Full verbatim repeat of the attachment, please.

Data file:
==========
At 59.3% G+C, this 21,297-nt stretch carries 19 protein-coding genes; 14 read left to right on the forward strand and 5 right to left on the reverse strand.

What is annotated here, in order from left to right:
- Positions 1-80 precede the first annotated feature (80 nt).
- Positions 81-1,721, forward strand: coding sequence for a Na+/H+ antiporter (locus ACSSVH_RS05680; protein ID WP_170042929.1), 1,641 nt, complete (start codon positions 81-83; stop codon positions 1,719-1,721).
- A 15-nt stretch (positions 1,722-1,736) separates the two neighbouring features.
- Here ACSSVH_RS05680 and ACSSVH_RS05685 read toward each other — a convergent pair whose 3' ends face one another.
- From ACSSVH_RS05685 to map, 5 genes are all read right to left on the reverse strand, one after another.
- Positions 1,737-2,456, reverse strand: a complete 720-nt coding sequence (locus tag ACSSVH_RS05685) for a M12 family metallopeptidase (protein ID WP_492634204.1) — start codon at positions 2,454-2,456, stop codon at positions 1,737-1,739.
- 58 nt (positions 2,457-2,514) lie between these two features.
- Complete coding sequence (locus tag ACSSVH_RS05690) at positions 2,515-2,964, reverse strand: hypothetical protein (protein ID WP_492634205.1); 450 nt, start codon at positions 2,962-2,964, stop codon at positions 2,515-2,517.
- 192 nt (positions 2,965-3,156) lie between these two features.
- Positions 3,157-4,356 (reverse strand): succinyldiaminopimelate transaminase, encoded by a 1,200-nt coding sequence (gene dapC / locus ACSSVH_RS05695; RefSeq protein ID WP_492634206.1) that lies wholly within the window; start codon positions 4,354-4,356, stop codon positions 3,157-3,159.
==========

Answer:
At 59.3% G+C, this 21,297-nt stretch carries 19 protein-coding genes; 14 read left to right on the forward strand and 5 right to left on the reverse strand.

What is annotated here, in order from left to right:
- Positions 1-80 precede the first annotated feature (80 nt).
- Positions 81-1,721, forward strand: coding sequence for a Na+/H+ antiporter (locus ACSSVH_RS05680; protein ID WP_170042929.1), 1,641 nt, complete (start codon positions 81-83; stop codon positions 1,719-1,721).
- A 15-nt stretch (positions 1,722-1,736) separates the two neighbouring features.
- Here ACSSVH_RS05680 and ACSSVH_RS05685 read toward each other — a convergent pair whose 3' ends face one another.
- From ACSSVH_RS05685 to map, 5 genes are all read right to left on the reverse strand, one after another.
- Positions 1,737-2,456, reverse strand: a complete 720-nt coding sequence (locus tag ACSSVH_RS05685) for a M12 family metallopeptidase (protein ID WP_492634204.1) — start codon at positions 2,454-2,456, stop codon at positions 1,737-1,739.
- 58 nt (positions 2,457-2,514) lie between these two features.
- Complete coding sequence (locus tag ACSSVH_RS05690) at positions 2,515-2,964, reverse strand: hypothetical protein (protein ID WP_492634205.1); 450 nt, start codon at positions 2,962-2,964, stop codon at positions 2,515-2,517.
- 192 nt (positions 2,965-3,156) lie between these two features.
- Positions 3,157-4,356 (reverse strand): succinyldiaminopimelate transaminase, encoded by a 1,200-nt coding sequence (gene dapC / locus ACSSVH_RS05695; RefSeq protein ID WP_492634206.1) that lies wholly within the window; start codon positions 4,354-4,356, stop codon positions 3,157-3,159.